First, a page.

Understanding Sanctuary Cities

02/03/2017 11:55 am ET

A few years ago I was coming down the stairs in my two story home and I looked out the window as I often did. When looking out, I could see a school parking lot a couple of blocks away where someone was being brutally beaten by three others. I had my cell phone and immediately called 911 and as I spoke to the Houston PD operator, I headed to my car and began to drive to where this incident was taking place — I had no idea what I was going to do once I arrived, but I was hoping that the fact someone had noticed, would make the perpetrators stop. Sure enough, as I pulled up, they ran, leaving a man who was clearly injured.

As I was about to get out of my car, a couple of police cars pulled up and I hesitated so they could go to work uninterrupted. After a few minutes, I got out of my vehicle and began to walk towards one of the officers and I told him I had made the call. He said, “this is unfortunately very common. This man is an undocumented worker from Mexico and he has no interest in turning in his attackers.” Houston, Texas has long been a so-called “sanctuary city,” so I found this surprising. “Does he not know how this city handles undocumented workers?” I asked. The officer said the man did understand, but had no intention to say a word. He went on to say that, the reality was, “sanctuary cities make things more dangerous for everyone.”

He went on to elaborate by saying that people in this country that are here illegally are actually incredibly enlightened on how local governments work. Furthermore, they compare life in the US with back home. He said, that countries and cities south of the border often arbitrarily change the laws with little regard to due process. Also, he said that there were many stories of cities that were once “sanctuary” here in the US that changed very quickly with new leadership. These undocumented neighbors believe that, if they report anything to the police, the government will have information about them. If that government changes to being hostile to illegals, they will no longer be safe. As a result, they simply choose to remain silent, regardless of the city’s “sanctuary” status. The officer said that, for all practical purposes, “there are no sanctuary cities. They create a false sense of security that enhances a culture that is dangerous to everyone.”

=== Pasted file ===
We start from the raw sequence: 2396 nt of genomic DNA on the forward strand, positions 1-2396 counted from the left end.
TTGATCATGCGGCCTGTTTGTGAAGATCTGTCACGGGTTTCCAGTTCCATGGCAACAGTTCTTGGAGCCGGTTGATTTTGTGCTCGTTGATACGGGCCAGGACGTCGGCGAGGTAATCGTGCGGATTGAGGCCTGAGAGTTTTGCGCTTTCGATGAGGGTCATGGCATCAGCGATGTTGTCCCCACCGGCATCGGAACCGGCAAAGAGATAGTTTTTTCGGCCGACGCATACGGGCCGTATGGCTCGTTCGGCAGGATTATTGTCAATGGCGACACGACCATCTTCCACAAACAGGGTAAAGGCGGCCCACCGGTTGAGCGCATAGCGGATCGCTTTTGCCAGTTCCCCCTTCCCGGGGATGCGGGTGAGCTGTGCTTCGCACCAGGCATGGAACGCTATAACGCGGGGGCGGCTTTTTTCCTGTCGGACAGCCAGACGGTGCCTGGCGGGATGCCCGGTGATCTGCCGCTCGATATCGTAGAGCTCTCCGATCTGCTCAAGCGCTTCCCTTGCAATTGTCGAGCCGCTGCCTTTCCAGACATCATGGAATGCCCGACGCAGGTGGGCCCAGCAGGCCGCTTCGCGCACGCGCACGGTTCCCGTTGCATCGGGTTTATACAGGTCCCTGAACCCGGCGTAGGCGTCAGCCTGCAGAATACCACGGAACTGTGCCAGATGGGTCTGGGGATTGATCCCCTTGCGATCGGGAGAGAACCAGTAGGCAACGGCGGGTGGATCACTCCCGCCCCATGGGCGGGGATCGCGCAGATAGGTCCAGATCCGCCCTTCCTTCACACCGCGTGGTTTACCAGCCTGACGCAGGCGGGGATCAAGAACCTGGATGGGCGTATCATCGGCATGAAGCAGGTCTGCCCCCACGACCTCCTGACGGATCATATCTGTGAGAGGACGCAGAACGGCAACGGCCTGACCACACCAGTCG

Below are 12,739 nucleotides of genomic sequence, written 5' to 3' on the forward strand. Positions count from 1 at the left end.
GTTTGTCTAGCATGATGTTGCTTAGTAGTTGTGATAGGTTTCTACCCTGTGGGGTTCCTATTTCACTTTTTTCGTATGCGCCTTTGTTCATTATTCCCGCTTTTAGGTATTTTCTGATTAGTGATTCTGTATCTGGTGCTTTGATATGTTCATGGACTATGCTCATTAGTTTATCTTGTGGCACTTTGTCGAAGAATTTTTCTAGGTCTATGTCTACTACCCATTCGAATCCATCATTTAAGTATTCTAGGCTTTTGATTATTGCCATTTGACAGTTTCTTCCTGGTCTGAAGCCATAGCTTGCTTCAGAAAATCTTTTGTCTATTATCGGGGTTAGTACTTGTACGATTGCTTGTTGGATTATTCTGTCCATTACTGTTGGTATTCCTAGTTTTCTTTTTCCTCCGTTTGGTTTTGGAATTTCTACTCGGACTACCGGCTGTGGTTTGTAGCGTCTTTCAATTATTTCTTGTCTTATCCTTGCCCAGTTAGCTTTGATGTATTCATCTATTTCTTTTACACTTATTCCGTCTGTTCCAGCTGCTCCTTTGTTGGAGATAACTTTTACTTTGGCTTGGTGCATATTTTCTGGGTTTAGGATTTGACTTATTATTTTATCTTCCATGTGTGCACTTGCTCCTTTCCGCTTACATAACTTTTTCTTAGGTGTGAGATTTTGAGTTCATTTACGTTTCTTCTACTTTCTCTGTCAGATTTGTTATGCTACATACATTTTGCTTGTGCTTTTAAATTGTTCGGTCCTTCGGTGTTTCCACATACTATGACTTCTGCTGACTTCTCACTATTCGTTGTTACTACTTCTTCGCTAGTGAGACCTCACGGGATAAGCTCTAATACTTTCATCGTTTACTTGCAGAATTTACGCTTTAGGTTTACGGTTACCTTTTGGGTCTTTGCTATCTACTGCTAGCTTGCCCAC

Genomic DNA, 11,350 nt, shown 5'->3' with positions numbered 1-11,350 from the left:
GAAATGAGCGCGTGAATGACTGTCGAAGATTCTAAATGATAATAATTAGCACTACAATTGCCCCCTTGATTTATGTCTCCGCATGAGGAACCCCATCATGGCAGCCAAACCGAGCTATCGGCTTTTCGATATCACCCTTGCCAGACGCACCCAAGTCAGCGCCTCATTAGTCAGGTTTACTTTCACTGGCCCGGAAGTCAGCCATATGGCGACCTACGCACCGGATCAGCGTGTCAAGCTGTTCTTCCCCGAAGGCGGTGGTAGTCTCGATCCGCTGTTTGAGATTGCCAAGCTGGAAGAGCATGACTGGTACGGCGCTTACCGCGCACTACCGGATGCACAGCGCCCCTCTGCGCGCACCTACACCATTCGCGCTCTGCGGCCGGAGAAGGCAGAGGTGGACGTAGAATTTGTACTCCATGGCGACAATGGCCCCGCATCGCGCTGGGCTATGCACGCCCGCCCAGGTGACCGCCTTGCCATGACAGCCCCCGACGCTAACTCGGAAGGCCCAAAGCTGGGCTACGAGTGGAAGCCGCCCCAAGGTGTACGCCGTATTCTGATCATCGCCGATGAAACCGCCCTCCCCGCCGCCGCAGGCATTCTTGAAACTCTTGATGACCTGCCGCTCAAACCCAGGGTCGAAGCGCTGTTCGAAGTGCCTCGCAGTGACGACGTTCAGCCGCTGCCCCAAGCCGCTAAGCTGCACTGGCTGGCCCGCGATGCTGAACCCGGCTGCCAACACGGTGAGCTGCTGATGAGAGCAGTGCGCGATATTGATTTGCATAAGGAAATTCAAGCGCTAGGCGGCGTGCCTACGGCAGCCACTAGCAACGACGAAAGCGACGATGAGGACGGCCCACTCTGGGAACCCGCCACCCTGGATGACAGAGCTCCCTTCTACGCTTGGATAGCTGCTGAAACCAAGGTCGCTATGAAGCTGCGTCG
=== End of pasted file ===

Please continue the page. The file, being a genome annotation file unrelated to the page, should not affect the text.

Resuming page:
In spite of this, the officer said that so-called “sanctuary cities” are actually a magnet to undocumented workers, because at least these municipalities are not currently openly hostile to them. But the large number of undocumented visitors that these cities attract are dangerous to everyone, making a situation where many “illegals” are violent to other “illegals,” without consequence and this culture of lawlessness spills over to the general population. In fact, even the Washington Post, which is hardly a conservative or xenophobic rag, has noted the connection between higher crime and the undocumented.

It is no surprise that the Trump administration has carried through with the promise to financially punish cities that maintain a “sanctuary” policy. Very few are protesting the policy, except for the politicians who fear the lost of federal dollars that will come if they are not compliant with this new executive order. For most Americans, if a city is unwilling to abide by federal law, it should face financial consequences.

Historically, a “sanctuary” has been used in the context of being a sacred place, such as a shrine. The name “sanctuary” implied a place “set apart.” Safe by design. To most Americans, “sanctuary cities” are the antithesis of safe. They should be called what they are, which is lawless and are creating a violent and dangerous place for both our citizens and those who visit this country illegally.

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